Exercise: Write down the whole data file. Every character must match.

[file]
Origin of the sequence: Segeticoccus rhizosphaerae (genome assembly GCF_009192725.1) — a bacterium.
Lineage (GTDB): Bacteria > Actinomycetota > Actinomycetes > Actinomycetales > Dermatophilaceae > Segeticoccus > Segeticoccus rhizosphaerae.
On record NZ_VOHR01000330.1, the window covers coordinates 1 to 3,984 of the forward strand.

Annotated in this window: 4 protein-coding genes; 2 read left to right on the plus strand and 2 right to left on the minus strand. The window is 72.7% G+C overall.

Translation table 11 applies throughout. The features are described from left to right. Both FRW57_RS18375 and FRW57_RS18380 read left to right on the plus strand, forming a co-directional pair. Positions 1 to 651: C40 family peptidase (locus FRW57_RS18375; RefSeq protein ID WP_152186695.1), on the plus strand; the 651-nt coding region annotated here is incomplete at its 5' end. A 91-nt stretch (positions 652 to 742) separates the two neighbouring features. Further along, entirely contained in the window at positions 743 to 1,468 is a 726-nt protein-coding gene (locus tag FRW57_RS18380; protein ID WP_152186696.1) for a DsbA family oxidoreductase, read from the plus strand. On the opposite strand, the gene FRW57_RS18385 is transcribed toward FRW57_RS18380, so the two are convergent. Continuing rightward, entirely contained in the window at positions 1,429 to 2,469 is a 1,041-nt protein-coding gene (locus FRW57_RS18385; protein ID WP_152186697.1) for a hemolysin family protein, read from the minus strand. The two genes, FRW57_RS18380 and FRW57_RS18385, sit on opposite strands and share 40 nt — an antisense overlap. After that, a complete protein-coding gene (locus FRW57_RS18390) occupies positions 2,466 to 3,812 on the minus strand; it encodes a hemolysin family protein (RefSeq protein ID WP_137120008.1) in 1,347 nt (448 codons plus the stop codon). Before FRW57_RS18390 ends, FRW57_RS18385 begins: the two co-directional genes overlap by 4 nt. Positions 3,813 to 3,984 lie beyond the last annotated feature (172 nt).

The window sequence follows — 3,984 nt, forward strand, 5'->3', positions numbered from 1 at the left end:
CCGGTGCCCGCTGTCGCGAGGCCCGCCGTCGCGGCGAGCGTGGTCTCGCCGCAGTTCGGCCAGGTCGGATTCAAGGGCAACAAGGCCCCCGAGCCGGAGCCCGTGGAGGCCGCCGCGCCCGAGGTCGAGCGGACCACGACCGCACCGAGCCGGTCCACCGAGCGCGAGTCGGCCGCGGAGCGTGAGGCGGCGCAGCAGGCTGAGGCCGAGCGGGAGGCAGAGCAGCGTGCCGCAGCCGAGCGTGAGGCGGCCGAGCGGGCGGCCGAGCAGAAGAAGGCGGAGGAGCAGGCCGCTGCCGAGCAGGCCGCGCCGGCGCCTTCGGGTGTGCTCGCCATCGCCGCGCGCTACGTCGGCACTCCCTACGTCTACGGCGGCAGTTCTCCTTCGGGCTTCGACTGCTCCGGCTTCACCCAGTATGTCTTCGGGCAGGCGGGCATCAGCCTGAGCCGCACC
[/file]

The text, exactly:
Origin of the sequence: Segeticoccus rhizosphaerae (genome assembly GCF_009192725.1) — a bacterium.
Lineage (GTDB): Bacteria > Actinomycetota > Actinomycetes > Actinomycetales > Dermatophilaceae > Segeticoccus > Segeticoccus rhizosphaerae.
On record NZ_VOHR01000330.1, the window covers coordinates 1 to 3,984 of the forward strand.

Annotated in this window: 4 protein-coding genes; 2 read left to right on the plus strand and 2 right to left on the minus strand. The window is 72.7% G+C overall.

Translation table 11 applies throughout. The features are described from left to right. Both FRW57_RS18375 and FRW57_RS18380 read left to right on the plus strand, forming a co-directional pair. Positions 1 to 651: C40 family peptidase (locus FRW57_RS18375; RefSeq protein ID WP_152186695.1), on the plus strand; the 651-nt coding region annotated here is incomplete at its 5' end. A 91-nt stretch (positions 652 to 742) separates the two neighbouring features. Further along, entirely contained in the window at positions 743 to 1,468 is a 726-nt protein-coding gene (locus tag FRW57_RS18380; protein ID WP_152186696.1) for a DsbA family oxidoreductase, read from the plus strand. On the opposite strand, the gene FRW57_RS18385 is transcribed toward FRW57_RS18380, so the two are convergent. Continuing rightward, entirely contained in the window at positions 1,429 to 2,469 is a 1,041-nt protein-coding gene (locus FRW57_RS18385; protein ID WP_152186697.1) for a hemolysin family protein, read from the minus strand. The two genes, FRW57_RS18380 and FRW57_RS18385, sit on opposite strands and share 40 nt — an antisense overlap. After that, a complete protein-coding gene (locus FRW57_RS18390) occupies positions 2,466 to 3,812 on the minus strand; it encodes a hemolysin family protein (RefSeq protein ID WP_137120008.1) in 1,347 nt (448 codons plus the stop codon). Before FRW57_RS18390 ends, FRW57_RS18385 begins: the two co-directional genes overlap by 4 nt. Positions 3,813 to 3,984 lie beyond the last annotated feature (172 nt).

The window sequence follows — 3,984 nt, forward strand, 5'->3', positions numbered from 1 at the left end:
CCGGTGCCCGCTGTCGCGAGGCCCGCCGTCGCGGCGAGCGTGGTCTCGCCGCAGTTCGGCCAGGTCGGATTCAAGGGCAACAAGGCCCCCGAGCCGGAGCCCGTGGAGGCCGCCGCGCCCGAGGTCGAGCGGACCACGACCGCACCGAGCCGGTCCACCGAGCGCGAGTCGGCCGCGGAGCGTGAGGCGGCGCAGCAGGCTGAGGCCGAGCGGGAGGCAGAGCAGCGTGCCGCAGCCGAGCGTGAGGCGGCCGAGCGGGCGGCCGAGCAGAAGAAGGCGGAGGAGCAGGCCGCTGCCGAGCAGGCCGCGCCGGCGCCTTCGGGTGTGCTCGCCATCGCCGCGCGCTACGTCGGCACTCCCTACGTCTACGGCGGCAGTTCTCCTTCGGGCTTCGACTGCTCCGGCTTCACCCAGTATGTCTTCGGGCAGGCGGGCATCAGCCTGAGCCGCACC